This week NewsWhip, the company I'm cofounder of, announced that we raised a round of investment. In the lead up to raising the money, we got a pile of advice about how to raise money, and now seems a good time to share it with anyone else dipping their toes in the water.
Cute or good, that is the question
95% of the fundraising advice we got broke down into two categories: (i) be cute, or (ii) be good. I reckon trying to be good is 20x more important, and in the end that's where we put our energy.
First though, being cute. Not cute like kittens or Japanese pop stars, instead, cute like a cattle trader with some questionable cows for sale - in Ireland, what we call a "cute hoor." Put simply, being cute means: "figure out what they want to hear, and then reverse engineer." Your full time job is producing plans, projections, strategic marketing manifestos with all the pieces people need to keep happy. Tell everyone your margins in FY3 will be 300% and your revenues will be $1.5 million. Say you'll create ten jobs here, five jobs there. Shoehorn your business into some strategic sector that's earmarked for investment by the local council or the EU or the or the Department of Telegraphs and the Islands. Get loads of tax breaks and grants ("you'd be an eejit not to").
Talk confidently about your cost per customer acquisition, even if you haven't tested market reaction to your product yet, or even built it. Bake a bullshit souffle, serve it hot, and make sure everyone eats it before it collapses. Don't ask how it tasted afterwards. The emperor is fully clothed, we all agree. And his garments are just splendid! And that souffle was delicious.
Phew. You might get a sense of how I feel about all of that. Thankfully, the other channel of advice is more inspiring. Try to be good.
This means know yourself and make sure you're a good team for the job. The super accomplished Silicon Valley people who come to Dublin for the Web Summit always emphasize the importance of a great team. That doesn't mean you have to be MIT/Stanford coders, you just need to have some skills, have found a good opportunity, and be willing to communicate and work hard together. You can of course be a one person founder, but you're better off clustering with others quickly.
Make sure you're building something that works and that people want. Doesn't have to be insanely original. Something that will solve a problem.* All the good tech mentors will tell you: having an authentic narrative around addressing a market problem/opportunity is a critical part of being good. And authentic means real, not real-sounding: make sure you really get the problem or potential client, don't force your solution.
Good is curious. The really successful founders I met are, I think, curious people. They tell you to make an honest assessment of your technology and market and your place in it, without too much fluff. They tell you to learn constantly. Me and Andrew are still in the early stages of knowing our markets. At least we've got better understandings than if we'd gone in with a pile of assumptions about them.
Good means being OK with trial and error. YouTube and Twitter founders have plenty of tales of things they did that just didn't work. Important note here: trial and error is not an excuse for half-assed end product, it's a frame of mind that allows you to let go of something that's not working without taking it too personally, even if you created it. That means you're OK saying the emperor has no clothes, even if you're the emperor. Remember, at the end of that story, the emperor laughs when he recognizes he doesn't have clothes. He doesn't chop off everyone's heads, or pretend he does in fact have clothes.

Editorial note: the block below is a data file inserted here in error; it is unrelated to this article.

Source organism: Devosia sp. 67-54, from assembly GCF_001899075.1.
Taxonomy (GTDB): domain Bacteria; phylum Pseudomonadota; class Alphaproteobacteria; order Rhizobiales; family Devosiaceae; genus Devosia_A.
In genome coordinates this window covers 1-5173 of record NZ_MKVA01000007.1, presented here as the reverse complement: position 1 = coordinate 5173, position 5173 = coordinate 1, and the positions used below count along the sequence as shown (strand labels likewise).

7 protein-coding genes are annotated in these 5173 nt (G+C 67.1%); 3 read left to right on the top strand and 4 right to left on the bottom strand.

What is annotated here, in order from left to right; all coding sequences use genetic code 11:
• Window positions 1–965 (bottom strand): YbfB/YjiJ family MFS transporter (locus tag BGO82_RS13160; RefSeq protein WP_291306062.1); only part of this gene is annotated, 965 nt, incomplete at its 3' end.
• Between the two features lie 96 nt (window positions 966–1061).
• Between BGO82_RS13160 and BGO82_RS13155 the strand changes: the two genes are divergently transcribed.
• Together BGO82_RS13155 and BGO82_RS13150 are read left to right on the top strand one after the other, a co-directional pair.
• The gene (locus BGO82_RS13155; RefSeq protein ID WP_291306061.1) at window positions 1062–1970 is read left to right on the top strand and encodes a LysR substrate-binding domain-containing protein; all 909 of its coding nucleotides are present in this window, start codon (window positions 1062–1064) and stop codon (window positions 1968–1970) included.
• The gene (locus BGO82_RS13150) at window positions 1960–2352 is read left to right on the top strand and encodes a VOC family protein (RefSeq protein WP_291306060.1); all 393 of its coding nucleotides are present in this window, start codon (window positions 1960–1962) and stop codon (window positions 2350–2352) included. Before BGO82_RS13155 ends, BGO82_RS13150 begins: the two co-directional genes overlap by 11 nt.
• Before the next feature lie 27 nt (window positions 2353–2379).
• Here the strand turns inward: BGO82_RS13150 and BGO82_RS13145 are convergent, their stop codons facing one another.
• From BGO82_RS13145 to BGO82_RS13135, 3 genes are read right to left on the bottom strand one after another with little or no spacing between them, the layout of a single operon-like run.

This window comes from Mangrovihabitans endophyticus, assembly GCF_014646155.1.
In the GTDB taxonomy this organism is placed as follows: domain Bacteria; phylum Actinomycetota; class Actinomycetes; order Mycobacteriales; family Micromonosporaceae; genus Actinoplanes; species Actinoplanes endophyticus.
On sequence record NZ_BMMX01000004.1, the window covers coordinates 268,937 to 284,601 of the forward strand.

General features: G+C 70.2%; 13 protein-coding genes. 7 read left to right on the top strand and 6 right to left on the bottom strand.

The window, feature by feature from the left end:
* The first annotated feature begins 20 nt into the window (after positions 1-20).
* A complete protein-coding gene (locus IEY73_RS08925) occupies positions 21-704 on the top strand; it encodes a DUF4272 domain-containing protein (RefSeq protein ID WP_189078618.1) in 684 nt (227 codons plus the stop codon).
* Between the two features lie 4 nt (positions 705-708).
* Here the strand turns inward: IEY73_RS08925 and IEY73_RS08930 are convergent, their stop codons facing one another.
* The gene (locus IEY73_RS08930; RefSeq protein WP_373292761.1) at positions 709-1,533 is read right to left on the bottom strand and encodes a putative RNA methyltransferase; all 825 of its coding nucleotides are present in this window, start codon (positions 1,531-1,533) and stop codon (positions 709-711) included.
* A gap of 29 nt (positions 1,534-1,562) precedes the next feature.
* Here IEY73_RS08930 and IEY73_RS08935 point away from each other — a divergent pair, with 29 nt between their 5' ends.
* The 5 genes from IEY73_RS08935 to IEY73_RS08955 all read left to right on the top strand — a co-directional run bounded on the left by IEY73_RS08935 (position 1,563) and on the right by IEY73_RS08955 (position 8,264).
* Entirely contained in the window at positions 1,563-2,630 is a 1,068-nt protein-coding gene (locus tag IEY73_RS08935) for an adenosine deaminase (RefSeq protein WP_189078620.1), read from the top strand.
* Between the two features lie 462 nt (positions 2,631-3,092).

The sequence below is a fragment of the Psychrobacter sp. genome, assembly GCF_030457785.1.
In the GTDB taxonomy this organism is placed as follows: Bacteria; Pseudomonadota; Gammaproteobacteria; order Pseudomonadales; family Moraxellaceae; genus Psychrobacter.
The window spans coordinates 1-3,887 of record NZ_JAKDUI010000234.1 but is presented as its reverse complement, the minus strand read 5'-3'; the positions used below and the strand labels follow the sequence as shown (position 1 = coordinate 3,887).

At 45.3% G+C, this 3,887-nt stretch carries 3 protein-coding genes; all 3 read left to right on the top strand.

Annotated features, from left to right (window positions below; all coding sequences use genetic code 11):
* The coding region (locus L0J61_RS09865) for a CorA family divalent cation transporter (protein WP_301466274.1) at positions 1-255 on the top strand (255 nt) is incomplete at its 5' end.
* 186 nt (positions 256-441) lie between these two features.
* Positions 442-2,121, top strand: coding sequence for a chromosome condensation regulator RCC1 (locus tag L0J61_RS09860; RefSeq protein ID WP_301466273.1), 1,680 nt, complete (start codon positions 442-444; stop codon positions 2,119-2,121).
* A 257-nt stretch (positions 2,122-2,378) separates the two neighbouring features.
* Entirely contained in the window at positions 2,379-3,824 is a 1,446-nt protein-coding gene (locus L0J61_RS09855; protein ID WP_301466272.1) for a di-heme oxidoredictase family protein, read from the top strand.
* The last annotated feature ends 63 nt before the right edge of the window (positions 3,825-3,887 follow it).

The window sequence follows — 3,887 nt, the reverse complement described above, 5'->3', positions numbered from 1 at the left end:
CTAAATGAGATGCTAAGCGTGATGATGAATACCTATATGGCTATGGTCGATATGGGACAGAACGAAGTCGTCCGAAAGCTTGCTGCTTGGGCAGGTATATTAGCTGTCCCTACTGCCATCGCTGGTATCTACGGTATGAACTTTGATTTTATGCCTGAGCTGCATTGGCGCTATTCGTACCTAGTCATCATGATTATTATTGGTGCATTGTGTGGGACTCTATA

And being good means knowing your stuff. Revenue projections aside - hey, we all plan to make some money - what is important is to know your cost projections. Where do you really need money? What will you need to spend to get to x, y, z milestone? And on milestones: I suspect the only important milestones for a startup are product builds, traction, and sales. Anything else is just for keeping the Department of Telegraphs and the Islands happy.
The reality is that most startups are a bit cute and a bit good. They'll do whatever they have to do to survive and get funding, as they should. But it's distracting, wearing both hats - pretending you have all the answers about a market when in fact you should be recognizing that you have loads to learn.
For that reason, take with a pinch of salt anyone who urges you to just be cute, milk the system, "tell them what they want to hear". They might have a point, but if you internalize that kind of thinking too much, in ten years, I reckon there's a danger you'll be just like them. In other words, keep the bullshit at arms length, and don't over-promise to get goodies. Good investors will be more interested in verifying that you're good - or trying to be good.
And - whatever stage you're at, good luck with your endeavors.
* Footnote: While a problem solving attitude is critical, I'm tired of the insistence on narratives like "O Joe has this problem, then shazam! - my product solves his problem, just like that." I feel these stories sometimes betray a self-serving understanding of the problem Joe actually faced. It's hard to solve someone's problem just like that, and the reality is your product might improve things but won't really shazam all of Joe's woes away, unless he needed a light and you just invented matches. Like what "problem" did Twitter solve? In the real world, sometimes a product just improves a process or a habit or a work flow, or is useful, and that's a more accurate way of thinking about it.
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